It is very telling that Harold is so uncomfortable with a historical review of his past, especially since he is a Ph.D. psychologist whom we assume must have some appreciation of the value of understanding and resolving issues arising from childhood. This suggests that Harold has not dealt with much of his past in spite of his profession.
It is not yet clear from Don's history exactly why Harold is so reluctant about his past. There are a number of hints, but none that yet correlate with what I believe is a damaged ability to perceive and deal with his own emotions on a regular basis. For instance, I suggested in my previous post about this case that Harold has a saving script. This script allows him to deal with his own affect by not dealing with it. Instead, he sets his sights on the problems of others, administrative as well as psychological, and works on those problems long and hard. In this script, the emotional difficulties of others become his. This is what Tomkins called an affect control script whereby Harold manages his own affect by maintaining a focus on the affect of others rather than his own. This deflected awareness of his affect causes Harold to be somewhat blind to the goings on within his own inner world. It is most likely this script and satellite scripts from it that have prevented Harold from recognizing and dealing with unresolved things in his life, whether those things are related to his childhood or his years of marital unhappiness.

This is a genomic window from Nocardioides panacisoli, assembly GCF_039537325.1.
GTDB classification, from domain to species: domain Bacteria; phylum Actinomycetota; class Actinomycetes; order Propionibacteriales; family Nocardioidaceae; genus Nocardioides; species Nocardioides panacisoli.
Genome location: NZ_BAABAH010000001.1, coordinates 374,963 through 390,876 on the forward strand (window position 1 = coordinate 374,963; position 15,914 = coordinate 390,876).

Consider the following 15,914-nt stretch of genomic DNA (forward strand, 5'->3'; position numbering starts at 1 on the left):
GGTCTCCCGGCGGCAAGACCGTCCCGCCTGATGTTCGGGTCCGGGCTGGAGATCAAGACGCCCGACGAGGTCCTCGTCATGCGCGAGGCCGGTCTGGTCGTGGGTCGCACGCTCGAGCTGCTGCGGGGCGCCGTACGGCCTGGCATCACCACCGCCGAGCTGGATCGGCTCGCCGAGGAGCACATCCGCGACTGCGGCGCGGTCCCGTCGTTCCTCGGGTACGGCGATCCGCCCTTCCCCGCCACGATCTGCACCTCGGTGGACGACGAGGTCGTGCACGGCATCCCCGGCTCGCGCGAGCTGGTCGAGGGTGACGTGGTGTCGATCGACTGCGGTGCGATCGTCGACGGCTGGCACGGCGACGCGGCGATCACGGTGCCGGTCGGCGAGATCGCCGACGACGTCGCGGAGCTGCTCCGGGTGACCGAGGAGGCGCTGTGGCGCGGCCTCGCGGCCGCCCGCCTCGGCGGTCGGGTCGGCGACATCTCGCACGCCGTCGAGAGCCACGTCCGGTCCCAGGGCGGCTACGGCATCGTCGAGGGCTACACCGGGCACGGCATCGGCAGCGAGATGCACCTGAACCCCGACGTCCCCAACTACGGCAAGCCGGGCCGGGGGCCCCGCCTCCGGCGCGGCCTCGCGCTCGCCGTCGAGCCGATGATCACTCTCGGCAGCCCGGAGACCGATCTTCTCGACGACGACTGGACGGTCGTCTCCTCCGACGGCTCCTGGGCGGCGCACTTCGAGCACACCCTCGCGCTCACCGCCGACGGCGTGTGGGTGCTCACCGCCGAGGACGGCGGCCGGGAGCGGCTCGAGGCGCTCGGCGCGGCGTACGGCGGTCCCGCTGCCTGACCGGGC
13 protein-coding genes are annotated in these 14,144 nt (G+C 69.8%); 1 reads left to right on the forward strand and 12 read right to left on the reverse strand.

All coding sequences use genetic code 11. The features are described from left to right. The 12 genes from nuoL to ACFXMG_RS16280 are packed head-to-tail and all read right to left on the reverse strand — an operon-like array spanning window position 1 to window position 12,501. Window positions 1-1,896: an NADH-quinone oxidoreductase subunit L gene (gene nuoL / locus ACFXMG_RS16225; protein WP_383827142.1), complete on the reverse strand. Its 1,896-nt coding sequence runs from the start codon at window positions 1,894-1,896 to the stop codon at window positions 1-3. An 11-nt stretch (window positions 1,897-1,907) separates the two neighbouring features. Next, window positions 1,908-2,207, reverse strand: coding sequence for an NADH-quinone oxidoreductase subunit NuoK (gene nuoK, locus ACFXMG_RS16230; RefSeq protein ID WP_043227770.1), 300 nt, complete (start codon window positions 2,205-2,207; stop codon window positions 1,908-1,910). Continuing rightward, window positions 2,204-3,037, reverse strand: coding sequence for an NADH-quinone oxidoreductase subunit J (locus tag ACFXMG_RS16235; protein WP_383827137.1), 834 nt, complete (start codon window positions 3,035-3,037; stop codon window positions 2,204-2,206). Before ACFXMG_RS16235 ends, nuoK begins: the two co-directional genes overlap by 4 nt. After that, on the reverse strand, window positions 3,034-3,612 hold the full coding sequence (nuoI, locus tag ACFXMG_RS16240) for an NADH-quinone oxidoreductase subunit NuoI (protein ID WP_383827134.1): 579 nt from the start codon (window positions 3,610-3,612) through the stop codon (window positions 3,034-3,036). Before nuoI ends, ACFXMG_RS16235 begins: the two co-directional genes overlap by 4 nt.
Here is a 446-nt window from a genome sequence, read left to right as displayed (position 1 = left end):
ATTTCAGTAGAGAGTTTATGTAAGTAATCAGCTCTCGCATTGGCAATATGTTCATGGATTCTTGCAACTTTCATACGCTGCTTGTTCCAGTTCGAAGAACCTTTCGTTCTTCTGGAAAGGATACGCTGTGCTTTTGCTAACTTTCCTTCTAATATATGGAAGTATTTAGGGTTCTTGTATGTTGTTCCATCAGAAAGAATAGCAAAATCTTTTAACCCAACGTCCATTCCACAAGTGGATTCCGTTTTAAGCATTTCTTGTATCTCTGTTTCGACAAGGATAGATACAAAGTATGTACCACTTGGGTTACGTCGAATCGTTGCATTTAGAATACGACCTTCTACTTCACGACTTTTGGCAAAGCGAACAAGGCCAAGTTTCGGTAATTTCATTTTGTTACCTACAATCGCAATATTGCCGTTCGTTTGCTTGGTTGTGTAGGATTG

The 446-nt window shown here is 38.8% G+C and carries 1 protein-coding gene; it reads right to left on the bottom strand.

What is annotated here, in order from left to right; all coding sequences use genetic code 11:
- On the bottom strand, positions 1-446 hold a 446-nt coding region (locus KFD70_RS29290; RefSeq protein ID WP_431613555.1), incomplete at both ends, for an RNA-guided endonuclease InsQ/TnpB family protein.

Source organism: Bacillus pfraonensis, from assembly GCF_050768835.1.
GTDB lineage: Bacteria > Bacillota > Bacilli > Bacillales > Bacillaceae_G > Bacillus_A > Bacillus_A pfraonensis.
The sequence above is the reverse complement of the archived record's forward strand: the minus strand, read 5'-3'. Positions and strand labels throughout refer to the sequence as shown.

So far what we know of Harold's relationship with his mother suggests that he identified with her negative affect and her scripts as a "very unselfish person. Someone you could talk to—intelligent sensitive, sacrificed herself to the family." I believe he became a caretaker of his mother's affect, especially since she could be hurt so easily and her husband seemed impervious to her feelings; and this caretaker role formed the basis of his career choice. Since Harold's mother seems to have been long suffering with her husband and unable to help herself deal with her negative affect, it is not surprising that Harold has difficulty dealing with his negative affect. It seems that he may have never learned how to notice what he was feeling, attend to those feelings, and make the adjustments necessary to reduce negative affect or turn negative affect into positive.
Harold's scripts do not always work properly. It is not clear why they unravel from time to time, but it is clear that they do. A decade before consulting Don, he had a distressing bout with physical symptoms that sent him to a series of doctors, none of whom could determine exactly what was wrong with him. I suspect the shortness of breath and contracting stomach he experienced at that time were triggered by intense negative affect that was overwhelming his normal scripts for keeping it controlled and hidden. Just before seeing Don his defenses weakened further, and he went through a new group of medical examinations. He also found his temper leaping out of control with his heart pounding and unaccustomed verbal tirades.
If I were Harold's therapist, I would be delighted that his scripts were showing signs of breaking down because it offers Harold the opportunity and the motivation to learn about his internal emotional world for the first time. He needs to learn to recognize what he feels the moment he feels it and then develop scripts for helping himself. If he learns to do that effectively, then he will also be a better therapist for others.